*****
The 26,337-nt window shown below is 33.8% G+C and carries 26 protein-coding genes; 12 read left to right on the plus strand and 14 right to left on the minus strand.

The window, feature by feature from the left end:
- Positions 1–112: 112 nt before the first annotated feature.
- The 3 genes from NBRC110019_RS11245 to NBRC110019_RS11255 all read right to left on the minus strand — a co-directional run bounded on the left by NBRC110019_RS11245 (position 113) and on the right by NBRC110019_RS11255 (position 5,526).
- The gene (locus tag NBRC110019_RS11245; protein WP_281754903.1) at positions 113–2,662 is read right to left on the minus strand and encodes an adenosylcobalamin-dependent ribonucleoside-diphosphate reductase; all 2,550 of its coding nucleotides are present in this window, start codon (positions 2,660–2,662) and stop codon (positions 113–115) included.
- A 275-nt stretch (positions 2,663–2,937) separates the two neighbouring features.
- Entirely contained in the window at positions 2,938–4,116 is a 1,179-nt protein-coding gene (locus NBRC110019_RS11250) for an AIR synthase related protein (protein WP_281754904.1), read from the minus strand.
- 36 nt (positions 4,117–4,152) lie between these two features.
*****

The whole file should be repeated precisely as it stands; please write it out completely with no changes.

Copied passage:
The 26,337-nt window shown below is 33.8% G+C and carries 26 protein-coding genes; 12 read left to right on the plus strand and 14 right to left on the minus strand.

The window, feature by feature from the left end:
- Positions 1–112: 112 nt before the first annotated feature.
- The 3 genes from NBRC110019_RS11245 to NBRC110019_RS11255 all read right to left on the minus strand — a co-directional run bounded on the left by NBRC110019_RS11245 (position 113) and on the right by NBRC110019_RS11255 (position 5,526).
- The gene (locus tag NBRC110019_RS11245; protein WP_281754903.1) at positions 113–2,662 is read right to left on the minus strand and encodes an adenosylcobalamin-dependent ribonucleoside-diphosphate reductase; all 2,550 of its coding nucleotides are present in this window, start codon (positions 2,660–2,662) and stop codon (positions 113–115) included.
- A 275-nt stretch (positions 2,663–2,937) separates the two neighbouring features.
- Entirely contained in the window at positions 2,938–4,116 is a 1,179-nt protein-coding gene (locus NBRC110019_RS11250) for an AIR synthase related protein (protein WP_281754904.1), read from the minus strand.
- 36 nt (positions 4,117–4,152) lie between these two features.